Urban Theory and Gaining from Land Use Transactions Game

Course introduction

With over half of the population living in urban areas, rising to 70% in 2050, it is of ever-increasing importance to understand how cities work and evolve. Complex and interrelated economic, social, physical, and environmental processes are constantly transforming cities. Understanding cities, therefore, require us to recognize, define and describe these complex and multidisciplinary processes.

Course objectives

The aim of this course is to help students understand the complexity of cities based on economic, social, environmental and physical fundamentals. By the end of this course, students should be able to:

  • Describe long-term processes of urbanisation;

  • Define and describe cities as complex systems;

  • Analyse, in a generic way, how cities evolve economically, socially, environmentally and physically;

  • Appreciate how different rules and roles of actors result in different urban land uses and impact on all aspects of cities;

  • Explain the evolution of cities by combining the above perspectives.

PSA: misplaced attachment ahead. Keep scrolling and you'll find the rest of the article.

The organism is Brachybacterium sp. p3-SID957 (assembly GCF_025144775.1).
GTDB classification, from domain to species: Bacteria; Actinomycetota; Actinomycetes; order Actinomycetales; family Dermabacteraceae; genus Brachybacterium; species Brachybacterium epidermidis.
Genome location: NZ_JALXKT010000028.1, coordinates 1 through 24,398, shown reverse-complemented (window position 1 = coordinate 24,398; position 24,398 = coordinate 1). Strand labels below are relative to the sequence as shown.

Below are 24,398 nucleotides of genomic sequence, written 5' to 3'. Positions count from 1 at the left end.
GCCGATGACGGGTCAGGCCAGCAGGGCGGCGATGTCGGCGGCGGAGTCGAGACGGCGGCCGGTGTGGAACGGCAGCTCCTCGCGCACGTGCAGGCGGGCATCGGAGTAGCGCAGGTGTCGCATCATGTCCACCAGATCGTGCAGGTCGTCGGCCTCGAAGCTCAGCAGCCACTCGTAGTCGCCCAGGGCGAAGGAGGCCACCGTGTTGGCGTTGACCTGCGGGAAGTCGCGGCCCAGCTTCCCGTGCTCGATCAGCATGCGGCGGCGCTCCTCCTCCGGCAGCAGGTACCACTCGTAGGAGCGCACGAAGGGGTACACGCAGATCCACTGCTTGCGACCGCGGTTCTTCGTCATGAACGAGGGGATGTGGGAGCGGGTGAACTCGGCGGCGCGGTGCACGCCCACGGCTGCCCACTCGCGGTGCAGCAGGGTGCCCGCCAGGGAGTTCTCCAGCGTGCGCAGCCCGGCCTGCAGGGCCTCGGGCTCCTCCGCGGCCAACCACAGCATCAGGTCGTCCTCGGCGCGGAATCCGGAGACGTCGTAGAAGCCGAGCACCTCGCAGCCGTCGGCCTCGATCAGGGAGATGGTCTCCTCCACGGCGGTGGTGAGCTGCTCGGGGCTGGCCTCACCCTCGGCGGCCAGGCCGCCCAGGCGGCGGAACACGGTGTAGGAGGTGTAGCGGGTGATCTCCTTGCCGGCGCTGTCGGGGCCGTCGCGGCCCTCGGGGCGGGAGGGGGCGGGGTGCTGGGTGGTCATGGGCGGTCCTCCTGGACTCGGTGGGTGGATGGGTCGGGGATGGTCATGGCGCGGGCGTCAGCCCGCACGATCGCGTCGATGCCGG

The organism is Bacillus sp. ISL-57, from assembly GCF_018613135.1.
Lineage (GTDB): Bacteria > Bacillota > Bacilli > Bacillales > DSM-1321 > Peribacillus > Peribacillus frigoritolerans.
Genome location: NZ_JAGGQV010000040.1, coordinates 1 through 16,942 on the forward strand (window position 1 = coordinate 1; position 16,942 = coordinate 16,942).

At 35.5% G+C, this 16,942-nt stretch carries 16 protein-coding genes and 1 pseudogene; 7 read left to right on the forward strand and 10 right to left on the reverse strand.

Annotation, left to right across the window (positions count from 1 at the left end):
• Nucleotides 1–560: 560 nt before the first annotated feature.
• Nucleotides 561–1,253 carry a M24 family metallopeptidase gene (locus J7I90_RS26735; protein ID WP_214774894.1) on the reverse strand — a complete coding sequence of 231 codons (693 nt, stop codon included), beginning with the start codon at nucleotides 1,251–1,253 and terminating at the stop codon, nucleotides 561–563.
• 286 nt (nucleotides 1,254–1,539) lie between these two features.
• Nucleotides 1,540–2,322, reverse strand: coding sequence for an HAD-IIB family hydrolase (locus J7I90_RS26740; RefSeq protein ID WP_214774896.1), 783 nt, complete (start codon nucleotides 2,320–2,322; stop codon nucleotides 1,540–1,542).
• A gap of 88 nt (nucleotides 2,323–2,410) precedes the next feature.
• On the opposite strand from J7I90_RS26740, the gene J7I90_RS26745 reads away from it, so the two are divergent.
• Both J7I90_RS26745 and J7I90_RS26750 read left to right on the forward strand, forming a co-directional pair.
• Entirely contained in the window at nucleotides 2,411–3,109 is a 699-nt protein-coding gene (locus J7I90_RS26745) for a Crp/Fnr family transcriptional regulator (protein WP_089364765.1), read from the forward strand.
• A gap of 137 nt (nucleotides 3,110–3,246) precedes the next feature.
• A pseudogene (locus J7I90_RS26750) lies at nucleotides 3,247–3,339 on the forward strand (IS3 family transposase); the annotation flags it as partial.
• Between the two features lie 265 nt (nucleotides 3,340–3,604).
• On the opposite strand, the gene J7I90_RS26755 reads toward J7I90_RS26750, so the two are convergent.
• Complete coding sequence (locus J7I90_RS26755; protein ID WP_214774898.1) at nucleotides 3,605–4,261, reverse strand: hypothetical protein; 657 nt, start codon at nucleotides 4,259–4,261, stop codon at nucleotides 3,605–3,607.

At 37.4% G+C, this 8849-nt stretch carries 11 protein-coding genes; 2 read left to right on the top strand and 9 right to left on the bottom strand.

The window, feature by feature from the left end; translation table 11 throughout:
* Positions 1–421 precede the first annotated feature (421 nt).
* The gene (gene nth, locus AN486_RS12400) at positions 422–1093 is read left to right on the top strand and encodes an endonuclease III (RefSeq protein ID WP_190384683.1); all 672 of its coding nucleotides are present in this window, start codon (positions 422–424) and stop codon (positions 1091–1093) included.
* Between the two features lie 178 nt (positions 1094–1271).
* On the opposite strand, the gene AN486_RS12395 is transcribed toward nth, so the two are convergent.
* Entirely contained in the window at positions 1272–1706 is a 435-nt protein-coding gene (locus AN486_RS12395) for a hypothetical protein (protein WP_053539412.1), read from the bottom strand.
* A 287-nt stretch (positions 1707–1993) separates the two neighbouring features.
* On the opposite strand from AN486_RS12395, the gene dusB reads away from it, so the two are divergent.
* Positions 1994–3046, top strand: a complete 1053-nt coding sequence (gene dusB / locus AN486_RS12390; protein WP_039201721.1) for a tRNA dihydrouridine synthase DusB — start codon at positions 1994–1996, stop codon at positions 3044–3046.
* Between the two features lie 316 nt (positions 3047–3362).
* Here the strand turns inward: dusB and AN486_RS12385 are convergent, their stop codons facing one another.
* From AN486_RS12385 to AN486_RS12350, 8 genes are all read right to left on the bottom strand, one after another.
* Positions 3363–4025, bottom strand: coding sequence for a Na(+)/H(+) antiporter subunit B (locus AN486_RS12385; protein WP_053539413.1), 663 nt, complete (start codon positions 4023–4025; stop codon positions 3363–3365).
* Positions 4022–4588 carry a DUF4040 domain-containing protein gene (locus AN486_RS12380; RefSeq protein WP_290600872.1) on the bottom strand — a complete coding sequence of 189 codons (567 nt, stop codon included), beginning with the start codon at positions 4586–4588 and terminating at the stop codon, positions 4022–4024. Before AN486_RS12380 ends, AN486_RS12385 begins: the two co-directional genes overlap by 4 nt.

Course content

The course has three main parts:

1. Introducing urban theory and cities as complex systems in a series of intensive lectures, self-study and a workshop.

2. Lectures and workshops on specific academic disciplines. Each discipline will be introduced in a lecture and students will have the opportunity to discuss the urban application of the discipline in greater detail during the workshops.

3. A pedagogical game called GLUT (Gaining with Land Use Transactions). In this game, students have to act as different key stakeholders and negotiate positions in a stylized city that is mediated by markets and regulations. The students will have the opportunity to experiment how the concepts they have learned about are reflected in the spatial dimension of cities.


Course information


Urban Management and Development


Block 1




Jan Fransen; Luca D’Acci

Coordinator of GLUT game

Carlos Morales-Schechinger




Lectures; workshops; simulation game; academic literature, self-study and discussion


Written closed book exam; participation in GLUT game and exercises